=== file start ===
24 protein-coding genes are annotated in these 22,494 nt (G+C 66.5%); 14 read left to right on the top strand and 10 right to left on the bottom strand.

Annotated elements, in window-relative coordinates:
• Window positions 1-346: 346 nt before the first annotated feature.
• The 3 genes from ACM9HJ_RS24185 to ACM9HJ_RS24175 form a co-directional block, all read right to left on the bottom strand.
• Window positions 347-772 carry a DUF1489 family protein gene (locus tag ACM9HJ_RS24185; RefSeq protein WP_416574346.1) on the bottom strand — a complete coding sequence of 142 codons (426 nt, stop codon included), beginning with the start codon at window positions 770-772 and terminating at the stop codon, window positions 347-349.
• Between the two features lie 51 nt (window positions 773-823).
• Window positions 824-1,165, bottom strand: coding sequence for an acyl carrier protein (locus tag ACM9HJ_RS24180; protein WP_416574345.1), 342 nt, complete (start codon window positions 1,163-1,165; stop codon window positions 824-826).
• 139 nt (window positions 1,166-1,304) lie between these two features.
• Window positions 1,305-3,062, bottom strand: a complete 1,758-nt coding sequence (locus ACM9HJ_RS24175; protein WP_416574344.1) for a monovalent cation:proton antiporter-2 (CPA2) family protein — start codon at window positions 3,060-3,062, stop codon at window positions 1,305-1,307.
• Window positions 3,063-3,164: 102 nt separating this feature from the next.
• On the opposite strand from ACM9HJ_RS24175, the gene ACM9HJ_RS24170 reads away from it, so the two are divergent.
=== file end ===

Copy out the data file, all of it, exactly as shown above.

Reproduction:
24 protein-coding genes are annotated in these 22,494 nt (G+C 66.5%); 14 read left to right on the top strand and 10 right to left on the bottom strand.

Annotated elements, in window-relative coordinates:
• Window positions 1-346: 346 nt before the first annotated feature.
• The 3 genes from ACM9HJ_RS24185 to ACM9HJ_RS24175 form a co-directional block, all read right to left on the bottom strand.
• Window positions 347-772 carry a DUF1489 family protein gene (locus tag ACM9HJ_RS24185; RefSeq protein WP_416574346.1) on the bottom strand — a complete coding sequence of 142 codons (426 nt, stop codon included), beginning with the start codon at window positions 770-772 and terminating at the stop codon, window positions 347-349.
• Between the two features lie 51 nt (window positions 773-823).
• Window positions 824-1,165, bottom strand: coding sequence for an acyl carrier protein (locus tag ACM9HJ_RS24180; protein WP_416574345.1), 342 nt, complete (start codon window positions 1,163-1,165; stop codon window positions 824-826).
• 139 nt (window positions 1,166-1,304) lie between these two features.
• Window positions 1,305-3,062, bottom strand: a complete 1,758-nt coding sequence (locus ACM9HJ_RS24175; protein WP_416574344.1) for a monovalent cation:proton antiporter-2 (CPA2) family protein — start codon at window positions 3,060-3,062, stop codon at window positions 1,305-1,307.
• Window positions 3,063-3,164: 102 nt separating this feature from the next.
• On the opposite strand from ACM9HJ_RS24175, the gene ACM9HJ_RS24170 reads away from it, so the two are divergent.